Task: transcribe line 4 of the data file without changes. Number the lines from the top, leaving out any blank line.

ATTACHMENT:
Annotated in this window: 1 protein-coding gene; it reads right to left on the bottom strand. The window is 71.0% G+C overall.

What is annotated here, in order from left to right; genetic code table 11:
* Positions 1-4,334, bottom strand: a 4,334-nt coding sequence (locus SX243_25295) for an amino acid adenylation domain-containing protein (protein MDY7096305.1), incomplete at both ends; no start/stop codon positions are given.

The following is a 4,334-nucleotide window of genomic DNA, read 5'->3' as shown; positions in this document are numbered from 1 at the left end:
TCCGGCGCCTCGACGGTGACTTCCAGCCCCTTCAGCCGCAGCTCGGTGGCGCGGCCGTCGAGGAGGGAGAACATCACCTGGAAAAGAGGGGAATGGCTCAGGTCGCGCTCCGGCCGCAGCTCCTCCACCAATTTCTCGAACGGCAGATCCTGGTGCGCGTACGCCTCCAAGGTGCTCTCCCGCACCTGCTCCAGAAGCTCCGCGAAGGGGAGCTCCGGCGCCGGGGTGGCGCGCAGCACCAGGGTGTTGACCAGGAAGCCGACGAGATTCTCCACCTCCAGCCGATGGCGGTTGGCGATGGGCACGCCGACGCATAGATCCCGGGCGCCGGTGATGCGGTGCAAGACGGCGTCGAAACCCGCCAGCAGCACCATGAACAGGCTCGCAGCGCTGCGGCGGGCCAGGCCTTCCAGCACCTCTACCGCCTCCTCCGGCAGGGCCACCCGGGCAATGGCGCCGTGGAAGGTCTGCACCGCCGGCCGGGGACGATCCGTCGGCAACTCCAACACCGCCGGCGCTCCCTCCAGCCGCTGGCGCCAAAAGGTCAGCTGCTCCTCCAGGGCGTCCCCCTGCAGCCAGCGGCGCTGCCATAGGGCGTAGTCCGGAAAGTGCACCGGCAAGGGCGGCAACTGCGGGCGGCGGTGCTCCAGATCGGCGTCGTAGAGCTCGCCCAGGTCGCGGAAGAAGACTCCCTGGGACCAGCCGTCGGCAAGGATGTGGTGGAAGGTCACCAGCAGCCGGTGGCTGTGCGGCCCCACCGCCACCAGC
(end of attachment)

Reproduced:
The following is a 4,334-nucleotide window of genomic DNA, read 5'->3' as shown; positions in this document are numbered from 1 at the left end: